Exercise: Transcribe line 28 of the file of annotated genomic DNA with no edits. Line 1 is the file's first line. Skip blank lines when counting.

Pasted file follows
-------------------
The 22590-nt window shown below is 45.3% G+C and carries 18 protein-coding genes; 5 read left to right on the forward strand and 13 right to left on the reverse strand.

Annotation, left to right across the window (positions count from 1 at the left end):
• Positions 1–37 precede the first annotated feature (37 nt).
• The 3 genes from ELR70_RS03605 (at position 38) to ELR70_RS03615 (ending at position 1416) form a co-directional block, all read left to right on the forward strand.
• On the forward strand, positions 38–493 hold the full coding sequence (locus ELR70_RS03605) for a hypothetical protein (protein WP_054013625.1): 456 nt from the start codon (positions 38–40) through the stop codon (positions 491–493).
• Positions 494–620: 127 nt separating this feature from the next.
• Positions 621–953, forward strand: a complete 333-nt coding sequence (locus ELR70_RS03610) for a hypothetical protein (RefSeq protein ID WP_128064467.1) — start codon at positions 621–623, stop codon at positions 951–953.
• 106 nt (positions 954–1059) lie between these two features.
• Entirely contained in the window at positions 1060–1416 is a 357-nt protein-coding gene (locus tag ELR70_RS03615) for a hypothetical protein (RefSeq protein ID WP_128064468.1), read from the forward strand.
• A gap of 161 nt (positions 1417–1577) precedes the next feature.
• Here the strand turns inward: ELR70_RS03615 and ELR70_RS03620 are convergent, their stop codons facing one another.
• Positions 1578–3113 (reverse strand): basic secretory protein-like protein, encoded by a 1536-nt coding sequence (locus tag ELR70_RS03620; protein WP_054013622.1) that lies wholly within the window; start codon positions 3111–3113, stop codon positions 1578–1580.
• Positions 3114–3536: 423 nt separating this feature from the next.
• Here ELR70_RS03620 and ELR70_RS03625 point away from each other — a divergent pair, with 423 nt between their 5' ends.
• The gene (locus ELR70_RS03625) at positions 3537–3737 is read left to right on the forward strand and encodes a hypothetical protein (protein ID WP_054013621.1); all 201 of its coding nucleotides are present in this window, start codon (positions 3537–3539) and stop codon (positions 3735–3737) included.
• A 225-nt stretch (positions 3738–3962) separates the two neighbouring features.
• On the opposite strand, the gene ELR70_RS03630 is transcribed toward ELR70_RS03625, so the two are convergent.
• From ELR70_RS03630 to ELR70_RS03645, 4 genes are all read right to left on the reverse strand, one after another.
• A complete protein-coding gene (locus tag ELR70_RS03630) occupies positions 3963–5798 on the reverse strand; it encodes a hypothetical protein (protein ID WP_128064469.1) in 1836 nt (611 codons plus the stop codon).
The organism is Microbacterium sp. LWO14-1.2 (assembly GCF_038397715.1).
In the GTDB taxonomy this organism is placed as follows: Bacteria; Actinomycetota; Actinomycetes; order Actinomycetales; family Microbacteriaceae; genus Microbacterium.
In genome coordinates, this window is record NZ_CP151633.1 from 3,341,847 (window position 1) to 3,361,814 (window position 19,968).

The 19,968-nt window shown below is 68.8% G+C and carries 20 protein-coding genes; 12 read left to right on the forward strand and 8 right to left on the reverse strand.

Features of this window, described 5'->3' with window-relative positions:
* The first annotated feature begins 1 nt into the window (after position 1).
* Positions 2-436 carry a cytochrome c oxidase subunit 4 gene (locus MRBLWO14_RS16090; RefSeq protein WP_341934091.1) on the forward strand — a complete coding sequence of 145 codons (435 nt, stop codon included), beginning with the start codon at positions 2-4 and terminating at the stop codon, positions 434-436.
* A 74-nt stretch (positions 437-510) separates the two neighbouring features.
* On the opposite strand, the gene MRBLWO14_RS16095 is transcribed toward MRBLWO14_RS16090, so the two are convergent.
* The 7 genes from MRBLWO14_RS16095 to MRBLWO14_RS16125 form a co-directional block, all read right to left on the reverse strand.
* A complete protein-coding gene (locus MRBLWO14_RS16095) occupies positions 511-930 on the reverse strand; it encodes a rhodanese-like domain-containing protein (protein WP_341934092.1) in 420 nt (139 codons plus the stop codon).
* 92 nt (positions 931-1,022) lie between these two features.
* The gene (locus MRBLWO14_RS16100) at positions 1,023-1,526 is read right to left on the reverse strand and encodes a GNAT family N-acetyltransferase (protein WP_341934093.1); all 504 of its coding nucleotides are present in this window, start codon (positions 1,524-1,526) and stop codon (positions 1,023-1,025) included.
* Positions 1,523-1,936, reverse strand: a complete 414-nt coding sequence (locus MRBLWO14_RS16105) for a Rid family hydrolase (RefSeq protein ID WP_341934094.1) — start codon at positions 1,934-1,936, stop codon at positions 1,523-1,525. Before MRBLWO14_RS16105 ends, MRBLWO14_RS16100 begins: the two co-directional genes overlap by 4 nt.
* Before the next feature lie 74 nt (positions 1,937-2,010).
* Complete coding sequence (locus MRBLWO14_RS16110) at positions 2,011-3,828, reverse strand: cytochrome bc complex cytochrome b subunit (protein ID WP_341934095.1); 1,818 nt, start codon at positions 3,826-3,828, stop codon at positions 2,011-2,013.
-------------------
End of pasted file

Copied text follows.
* On the opposite strand, the gene MRBLWO14_RS16095 is transcribed toward MRBLWO14_RS16090, so the two are convergent.